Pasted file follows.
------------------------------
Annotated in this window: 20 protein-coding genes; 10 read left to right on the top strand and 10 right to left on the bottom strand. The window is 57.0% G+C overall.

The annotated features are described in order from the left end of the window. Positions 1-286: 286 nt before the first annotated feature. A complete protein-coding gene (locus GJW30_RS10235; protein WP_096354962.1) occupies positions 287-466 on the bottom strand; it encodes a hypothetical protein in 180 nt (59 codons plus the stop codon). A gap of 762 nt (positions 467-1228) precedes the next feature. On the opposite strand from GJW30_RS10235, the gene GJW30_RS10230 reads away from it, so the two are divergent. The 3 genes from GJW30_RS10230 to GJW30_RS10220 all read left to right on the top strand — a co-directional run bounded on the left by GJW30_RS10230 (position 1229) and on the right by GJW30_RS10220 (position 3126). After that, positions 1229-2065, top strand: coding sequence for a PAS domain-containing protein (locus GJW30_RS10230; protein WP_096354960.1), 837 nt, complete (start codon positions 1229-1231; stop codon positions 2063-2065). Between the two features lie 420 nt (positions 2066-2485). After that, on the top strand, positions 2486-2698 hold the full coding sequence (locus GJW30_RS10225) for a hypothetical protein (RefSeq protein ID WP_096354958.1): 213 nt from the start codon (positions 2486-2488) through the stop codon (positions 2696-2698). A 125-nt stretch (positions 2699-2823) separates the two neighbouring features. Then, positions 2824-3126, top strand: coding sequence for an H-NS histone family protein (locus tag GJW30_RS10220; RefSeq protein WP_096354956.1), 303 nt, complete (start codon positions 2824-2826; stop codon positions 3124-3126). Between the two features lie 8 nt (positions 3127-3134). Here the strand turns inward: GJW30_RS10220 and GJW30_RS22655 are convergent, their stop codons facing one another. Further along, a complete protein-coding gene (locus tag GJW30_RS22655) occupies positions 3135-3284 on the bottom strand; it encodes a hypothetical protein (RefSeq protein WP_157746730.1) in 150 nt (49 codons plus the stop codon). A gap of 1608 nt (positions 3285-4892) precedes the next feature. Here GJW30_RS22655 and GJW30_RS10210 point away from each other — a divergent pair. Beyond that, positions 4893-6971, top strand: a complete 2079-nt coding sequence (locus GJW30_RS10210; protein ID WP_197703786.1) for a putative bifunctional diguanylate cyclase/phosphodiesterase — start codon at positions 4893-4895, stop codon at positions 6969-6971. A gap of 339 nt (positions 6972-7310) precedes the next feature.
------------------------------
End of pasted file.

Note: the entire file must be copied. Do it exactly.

Annotated in this window: 20 protein-coding genes; 10 read left to right on the top strand and 10 right to left on the bottom strand. The window is 57.0% G+C overall.

The annotated features are described in order from the left end of the window. Positions 1-286: 286 nt before the first annotated feature. A complete protein-coding gene (locus GJW30_RS10235; protein WP_096354962.1) occupies positions 287-466 on the bottom strand; it encodes a hypothetical protein in 180 nt (59 codons plus the stop codon). A gap of 762 nt (positions 467-1228) precedes the next feature. On the opposite strand from GJW30_RS10235, the gene GJW30_RS10230 reads away from it, so the two are divergent. The 3 genes from GJW30_RS10230 to GJW30_RS10220 all read left to right on the top strand — a co-directional run bounded on the left by GJW30_RS10230 (position 1229) and on the right by GJW30_RS10220 (position 3126). After that, positions 1229-2065, top strand: coding sequence for a PAS domain-containing protein (locus GJW30_RS10230; protein WP_096354960.1), 837 nt, complete (start codon positions 1229-1231; stop codon positions 2063-2065). Between the two features lie 420 nt (positions 2066-2485). After that, on the top strand, positions 2486-2698 hold the full coding sequence (locus GJW30_RS10225) for a hypothetical protein (RefSeq protein ID WP_096354958.1): 213 nt from the start codon (positions 2486-2488) through the stop codon (positions 2696-2698). A 125-nt stretch (positions 2699-2823) separates the two neighbouring features. Then, positions 2824-3126, top strand: coding sequence for an H-NS histone family protein (locus tag GJW30_RS10220; RefSeq protein WP_096354956.1), 303 nt, complete (start codon positions 2824-2826; stop codon positions 3124-3126). Between the two features lie 8 nt (positions 3127-3134). Here the strand turns inward: GJW30_RS10220 and GJW30_RS22655 are convergent, their stop codons facing one another. Further along, a complete protein-coding gene (locus tag GJW30_RS22655) occupies positions 3135-3284 on the bottom strand; it encodes a hypothetical protein (RefSeq protein WP_157746730.1) in 150 nt (49 codons plus the stop codon). A gap of 1608 nt (positions 3285-4892) precedes the next feature. Here GJW30_RS22655 and GJW30_RS10210 point away from each other — a divergent pair. Beyond that, positions 4893-6971, top strand: a complete 2079-nt coding sequence (locus GJW30_RS10210; protein ID WP_197703786.1) for a putative bifunctional diguanylate cyclase/phosphodiesterase — start codon at positions 4893-4895, stop codon at positions 6969-6971. A gap of 339 nt (positions 6972-7310) precedes the next feature.